• Open Access

Differentiation of Chronic Lymphocytic Leukemia in the Horse: A Report of Two Cases


Oregon State University, College of Veterinary Medicine, Magruder Hall 105, Corvallis, OR 97331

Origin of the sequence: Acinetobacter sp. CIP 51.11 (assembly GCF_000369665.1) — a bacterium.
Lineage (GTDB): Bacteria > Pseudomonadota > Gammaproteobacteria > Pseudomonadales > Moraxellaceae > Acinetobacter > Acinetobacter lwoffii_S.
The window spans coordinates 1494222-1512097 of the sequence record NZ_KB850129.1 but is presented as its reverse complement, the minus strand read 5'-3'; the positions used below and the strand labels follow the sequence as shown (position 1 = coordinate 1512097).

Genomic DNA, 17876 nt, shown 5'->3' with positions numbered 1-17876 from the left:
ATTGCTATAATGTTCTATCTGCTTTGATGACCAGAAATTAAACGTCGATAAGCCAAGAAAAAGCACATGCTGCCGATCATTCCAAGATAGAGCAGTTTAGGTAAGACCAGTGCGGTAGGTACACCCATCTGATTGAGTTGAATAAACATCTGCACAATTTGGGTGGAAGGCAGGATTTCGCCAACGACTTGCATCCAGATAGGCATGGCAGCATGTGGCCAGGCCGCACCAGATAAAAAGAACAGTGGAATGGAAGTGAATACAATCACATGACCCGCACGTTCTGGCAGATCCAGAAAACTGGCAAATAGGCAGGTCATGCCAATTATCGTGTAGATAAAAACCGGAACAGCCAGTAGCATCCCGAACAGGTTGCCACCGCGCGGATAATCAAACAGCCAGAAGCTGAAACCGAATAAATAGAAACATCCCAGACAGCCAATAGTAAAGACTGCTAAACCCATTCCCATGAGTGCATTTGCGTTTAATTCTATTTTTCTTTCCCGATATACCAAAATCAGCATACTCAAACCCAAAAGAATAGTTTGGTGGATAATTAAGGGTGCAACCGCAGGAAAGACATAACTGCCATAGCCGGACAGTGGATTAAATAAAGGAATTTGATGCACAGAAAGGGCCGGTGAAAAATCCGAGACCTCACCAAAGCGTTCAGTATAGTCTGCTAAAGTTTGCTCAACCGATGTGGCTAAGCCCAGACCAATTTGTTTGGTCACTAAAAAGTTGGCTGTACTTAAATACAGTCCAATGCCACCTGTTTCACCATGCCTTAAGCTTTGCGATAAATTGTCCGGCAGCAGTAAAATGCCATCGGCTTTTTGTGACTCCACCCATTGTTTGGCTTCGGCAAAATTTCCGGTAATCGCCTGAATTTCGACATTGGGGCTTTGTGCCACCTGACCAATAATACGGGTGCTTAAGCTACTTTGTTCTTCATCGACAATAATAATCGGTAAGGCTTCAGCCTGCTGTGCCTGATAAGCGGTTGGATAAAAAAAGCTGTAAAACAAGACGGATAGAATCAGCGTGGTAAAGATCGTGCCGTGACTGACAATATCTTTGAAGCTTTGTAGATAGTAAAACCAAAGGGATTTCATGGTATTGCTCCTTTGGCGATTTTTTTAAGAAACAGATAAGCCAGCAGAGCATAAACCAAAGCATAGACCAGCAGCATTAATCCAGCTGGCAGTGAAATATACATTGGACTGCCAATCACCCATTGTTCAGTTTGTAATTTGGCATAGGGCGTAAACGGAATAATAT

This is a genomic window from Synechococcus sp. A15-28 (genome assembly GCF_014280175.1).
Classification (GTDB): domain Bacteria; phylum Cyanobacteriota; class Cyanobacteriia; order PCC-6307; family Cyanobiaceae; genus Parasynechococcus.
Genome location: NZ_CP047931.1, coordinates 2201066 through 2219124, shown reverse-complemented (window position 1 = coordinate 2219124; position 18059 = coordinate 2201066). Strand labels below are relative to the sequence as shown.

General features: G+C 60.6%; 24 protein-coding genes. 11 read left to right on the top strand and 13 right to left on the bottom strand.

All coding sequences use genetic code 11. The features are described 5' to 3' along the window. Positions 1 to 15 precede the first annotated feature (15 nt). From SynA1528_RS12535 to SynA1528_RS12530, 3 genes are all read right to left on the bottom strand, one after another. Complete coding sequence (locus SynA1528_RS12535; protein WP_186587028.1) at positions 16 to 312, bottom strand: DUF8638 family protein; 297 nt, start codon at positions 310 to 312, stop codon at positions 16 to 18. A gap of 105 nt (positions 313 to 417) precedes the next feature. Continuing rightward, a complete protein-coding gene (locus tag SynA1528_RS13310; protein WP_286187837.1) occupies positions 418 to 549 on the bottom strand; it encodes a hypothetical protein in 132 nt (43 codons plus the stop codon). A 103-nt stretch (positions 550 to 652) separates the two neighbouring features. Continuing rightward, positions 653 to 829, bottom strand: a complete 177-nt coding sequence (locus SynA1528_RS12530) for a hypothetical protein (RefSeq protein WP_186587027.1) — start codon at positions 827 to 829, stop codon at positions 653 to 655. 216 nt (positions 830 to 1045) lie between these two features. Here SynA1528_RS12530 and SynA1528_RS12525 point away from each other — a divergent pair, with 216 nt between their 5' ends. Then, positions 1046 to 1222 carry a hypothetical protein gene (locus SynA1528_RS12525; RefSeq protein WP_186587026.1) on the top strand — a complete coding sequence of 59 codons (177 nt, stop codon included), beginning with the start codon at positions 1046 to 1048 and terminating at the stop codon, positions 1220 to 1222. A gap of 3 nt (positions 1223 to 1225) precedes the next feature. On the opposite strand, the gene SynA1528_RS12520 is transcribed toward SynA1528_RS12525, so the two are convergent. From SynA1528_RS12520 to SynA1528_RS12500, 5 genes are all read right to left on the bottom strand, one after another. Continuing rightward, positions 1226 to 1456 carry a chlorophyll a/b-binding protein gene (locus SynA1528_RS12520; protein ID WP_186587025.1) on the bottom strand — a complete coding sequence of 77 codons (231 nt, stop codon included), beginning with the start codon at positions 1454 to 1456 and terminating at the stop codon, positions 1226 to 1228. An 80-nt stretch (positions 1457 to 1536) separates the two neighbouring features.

Chronic lymphocytic leukemia (CLL) was diagnosed in two horses: an 18-year-old Quarter Horse gelding that was examined because of edema of the prepuce and ventral abdomen; and a 20-year-old mixed breed gelding that was referred because of lymphocytosis, ventral edema, and weight loss. The first horse had enlarged peripheral lymph nodes and cool nonpainful pitting edema of the ventral abdomen and prepuce. The second horse had enlarged peripheral lymph nodes, cool nonpainful pitting edema of the ventral thorax and cranial ventral abdomen, and a 3/5 holosystolic heart murmur. The diagnosis of CLL was based on increased blood lymphocyte counts and infiltration of marrow and other tissues by lymphocytes. In horse 1, the lymphocytosis persisted for 2 months between initial examination and death. The results of flow cytometric analysis on blood lymphocytes using anti-lymphocyte antibodies suggested that horse 1had T-cell CLL, and horse 2 had B-cell CLL. In addition, the second horse had a monoclonal gammopathy (IgC), with light-chain proteinuria. (Journal of Veterinary Internal Medicine 1992; 6: 225–229)